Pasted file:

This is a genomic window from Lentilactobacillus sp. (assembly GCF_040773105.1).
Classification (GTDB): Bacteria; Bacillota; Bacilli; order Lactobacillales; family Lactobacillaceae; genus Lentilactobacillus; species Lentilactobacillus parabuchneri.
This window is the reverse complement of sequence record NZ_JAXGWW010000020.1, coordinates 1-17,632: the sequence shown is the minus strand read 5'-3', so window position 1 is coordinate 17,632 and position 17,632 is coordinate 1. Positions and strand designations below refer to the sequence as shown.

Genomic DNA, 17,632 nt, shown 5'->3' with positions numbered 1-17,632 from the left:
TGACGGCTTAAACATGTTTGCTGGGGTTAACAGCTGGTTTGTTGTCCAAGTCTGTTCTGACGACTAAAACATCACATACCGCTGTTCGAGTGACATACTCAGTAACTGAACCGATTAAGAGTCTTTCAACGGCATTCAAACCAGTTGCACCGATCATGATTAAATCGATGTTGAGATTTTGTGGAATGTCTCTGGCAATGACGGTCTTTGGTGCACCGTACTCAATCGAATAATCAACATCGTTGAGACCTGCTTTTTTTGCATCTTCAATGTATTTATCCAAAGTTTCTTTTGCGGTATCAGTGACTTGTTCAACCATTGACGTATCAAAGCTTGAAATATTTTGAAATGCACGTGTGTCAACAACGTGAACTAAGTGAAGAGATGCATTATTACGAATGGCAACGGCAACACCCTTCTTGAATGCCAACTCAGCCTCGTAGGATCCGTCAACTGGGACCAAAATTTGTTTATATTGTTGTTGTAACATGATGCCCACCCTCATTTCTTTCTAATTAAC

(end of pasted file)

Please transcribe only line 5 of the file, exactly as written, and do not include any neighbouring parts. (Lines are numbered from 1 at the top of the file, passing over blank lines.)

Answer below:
TGACGGCTTAAACATGTTTGCTGGGGTTAACAGCTGGTTTGTTGTCCAAGTCTGTTCTGACGACTAAAACATCACATACCGCTGTTCGAGTGACATACTCAGTAACTGAACCGATTAAGAGTCTTTCAACGGCATTCAAACCAGTTGCACCGATCATGATTAAATCGATGTTGAGATTTTGTGGAATGTCTCTGGCAATGACGGTCTTTGGTGCACCGTACTCAATCGAATAATCAACATCGTTGAGACCTGCTTTTTTTGCATCTTCAATGTATTTATCCAAAGTTTCTTTTGCGGTATCAGTGACTTGTTCAACCATTGACGTATCAAAGCTTGAAATATTTTGAAATGCACGTGTGTCAACAACGTGAACTAAGTGAAGAGATGCATTATTACGAATGGCAACGGCAACACCCTTCTTGAATGCCAACTCAGCCTCGTAGGATCCGTCAACTGGGACCAAAATTTGTTTATATTGTTGTTGTAACATGATGCCCACCCTCATTTCTTTCTAATTAAC